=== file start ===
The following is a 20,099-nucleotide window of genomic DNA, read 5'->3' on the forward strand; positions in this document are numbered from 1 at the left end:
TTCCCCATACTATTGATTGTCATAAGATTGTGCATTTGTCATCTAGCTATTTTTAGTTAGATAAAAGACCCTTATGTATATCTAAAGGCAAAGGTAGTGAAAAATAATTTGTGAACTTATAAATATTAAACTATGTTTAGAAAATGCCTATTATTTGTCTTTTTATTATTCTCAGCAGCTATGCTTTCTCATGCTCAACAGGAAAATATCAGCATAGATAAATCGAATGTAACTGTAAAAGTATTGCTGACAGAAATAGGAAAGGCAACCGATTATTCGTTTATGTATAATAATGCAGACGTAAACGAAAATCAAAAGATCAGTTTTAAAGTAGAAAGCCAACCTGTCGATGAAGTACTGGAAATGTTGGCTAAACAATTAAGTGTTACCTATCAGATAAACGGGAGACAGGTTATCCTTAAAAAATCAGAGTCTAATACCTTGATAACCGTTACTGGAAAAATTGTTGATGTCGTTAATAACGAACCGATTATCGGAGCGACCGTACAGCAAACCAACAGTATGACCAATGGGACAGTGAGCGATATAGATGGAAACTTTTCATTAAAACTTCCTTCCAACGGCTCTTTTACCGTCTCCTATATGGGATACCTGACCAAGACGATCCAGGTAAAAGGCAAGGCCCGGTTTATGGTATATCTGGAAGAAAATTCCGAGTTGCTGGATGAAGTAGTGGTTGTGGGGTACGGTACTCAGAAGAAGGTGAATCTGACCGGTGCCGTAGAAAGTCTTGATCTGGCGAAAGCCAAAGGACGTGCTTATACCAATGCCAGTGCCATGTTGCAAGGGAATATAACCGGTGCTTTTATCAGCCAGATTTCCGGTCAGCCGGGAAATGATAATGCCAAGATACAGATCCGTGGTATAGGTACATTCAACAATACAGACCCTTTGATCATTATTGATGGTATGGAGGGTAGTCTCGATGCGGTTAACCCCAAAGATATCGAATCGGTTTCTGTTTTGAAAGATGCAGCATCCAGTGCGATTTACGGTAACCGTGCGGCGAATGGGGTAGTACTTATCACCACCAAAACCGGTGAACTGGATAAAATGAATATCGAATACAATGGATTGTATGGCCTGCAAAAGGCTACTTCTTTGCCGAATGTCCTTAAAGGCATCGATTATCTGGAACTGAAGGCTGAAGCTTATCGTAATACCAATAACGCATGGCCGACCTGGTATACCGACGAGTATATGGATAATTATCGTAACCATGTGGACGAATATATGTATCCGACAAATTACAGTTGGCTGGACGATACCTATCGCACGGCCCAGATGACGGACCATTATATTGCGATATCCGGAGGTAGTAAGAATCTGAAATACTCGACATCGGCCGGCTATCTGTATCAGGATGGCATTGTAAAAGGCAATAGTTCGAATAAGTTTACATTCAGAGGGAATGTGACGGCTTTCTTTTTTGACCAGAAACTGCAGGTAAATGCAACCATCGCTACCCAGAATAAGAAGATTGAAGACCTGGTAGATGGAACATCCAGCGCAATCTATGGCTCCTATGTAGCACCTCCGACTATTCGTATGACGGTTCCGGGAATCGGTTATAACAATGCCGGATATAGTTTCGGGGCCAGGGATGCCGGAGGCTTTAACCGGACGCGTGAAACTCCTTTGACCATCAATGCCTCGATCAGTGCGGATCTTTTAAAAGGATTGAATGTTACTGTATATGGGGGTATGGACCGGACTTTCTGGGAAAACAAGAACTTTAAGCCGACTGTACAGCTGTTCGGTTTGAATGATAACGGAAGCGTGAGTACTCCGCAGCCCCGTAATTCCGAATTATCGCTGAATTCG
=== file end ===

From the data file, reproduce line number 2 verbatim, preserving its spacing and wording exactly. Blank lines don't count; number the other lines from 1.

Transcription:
TTCCCCATACTATTGATTGTCATAAGATTGTGCATTTGTCATCTAGCTATTTTTAGTTAGATAAAAGACCCTTATGTATATCTAAAGGCAAAGGTAGTGAAAAATAATTTGTGAACTTATAAATATTAAACTATGTTTAGAAAATGCCTATTATTTGTCTTTTTATTATTCTCAGCAGCTATGCTTTCTCATGCTCAACAGGAAAATATCAGCATAGATAAATCGAATGTAACTGTAAAAGTATTGCTGACAGAAATAGGAAAGGCAACCGATTATTCGTTTATGTATAATAATGCAGACGTAAACGAAAATCAAAAGATCAGTTTTAAAGTAGAAAGCCAACCTGTCGATGAAGTACTGGAAATGTTGGCTAAACAATTAAGTGTTACCTATCAGATAAACGGGAGACAGGTTATCCTTAAAAAATCAGAGTCTAATACCTTGATAACCGTTACTGGAAAAATTGTTGATGTCGTTAATAACGAACCGATTATCGGAGCGACCGTACAGCAAACCAACAGTATGACCAATGGGACAGTGAGCGATATAGATGGAAACTTTTCATTAAAACTTCCTTCCAACGGCTCTTTTACCGTCTCCTATATGGGATACCTGACCAAGACGATCCAGGTAAAAGGCAAGGCCCGGTTTATGGTATATCTGGAAGAAAATTCCGAGTTGCTGGATGAAGTAGTGGTTGTGGGGTACGGTACTCAGAAGAAGGTGAATCTGACCGGTGCCGTAGAAAGTCTTGATCTGGCGAAAGCCAAAGGACGTGCTTATACCAATGCCAGTGCCATGTTGCAAGGGAATATAACCGGTGCTTTTATCAGCCAGATTTCCGGTCAGCCGGGAAATGATAATGCCAAGATACAGATCCGTGGTATAGGTACATTCAACAATACAGACCCTTTGATCATTATTGATGGTATGGAGGGTAGTCTCGATGCGGTTAACCCCAAAGATATCGAATCGGTTTCTGTTTTGAAAGATGCAGCATCCAGTGCGATTTACGGTAACCGTGCGGCGAATGGGGTAGTACTTATCACCACCAAAACCGGTGAACTGGATAAAATGAATATCGAATACAATGGATTGTATGGCCTGCAAAAGGCTACTTCTTTGCCGAATGTCCTTAAAGGCATCGATTATCTGGAACTGAAGGCTGAAGCTTATCGTAATACCAATAACGCATGGCCGACCTGGTATACCGACGAGTATATGGATAATTATCGTAACCATGTGGACGAATATATGTATCCGACAAATTACAGTTGGCTGGACGATACCTATCGCACGGCCCAGATGACGGACCATTATATTGCGATATCCGGAGGTAGTAAGAATCTGAAATACTCGACATCGGCCGGCTATCTGTATCAGGATGGCATTGTAAAAGGCAATAGTTCGAATAAGTTTACATTCAGAGGGAATGTGACGGCTTTCTTTTTTGACCAGAAACTGCAGGTAAATGCAACCATCGCTACCCAGAATAAGAAGATTGAAGACCTGGTAGATGGAACATCCAGCGCAATCTATGGCTCCTATGTAGCACCTCCGACTATTCGTATGACGGTTCCGGGAATCGGTTATAACAATGCCGGATATAGTTTCGGGGCCAGGGATGCCGGAGGCTTTAACCGGACGCGTGAAACTCCTTTGACCATCAATGCCTCGATCAGTGCGGATCTTTTAAAAGGATTGAATGTTACTGTATATGGGGGTATGGACCGGACTTTCTGGGAAAACAAGAACTTTAAGCCGACTGTACAGCTGTTCGGTTTGAATGATAACGGAAGCGTGAGTACTCCGCAGCCCCGTAATTCCGAATTATCGCTGAATTCG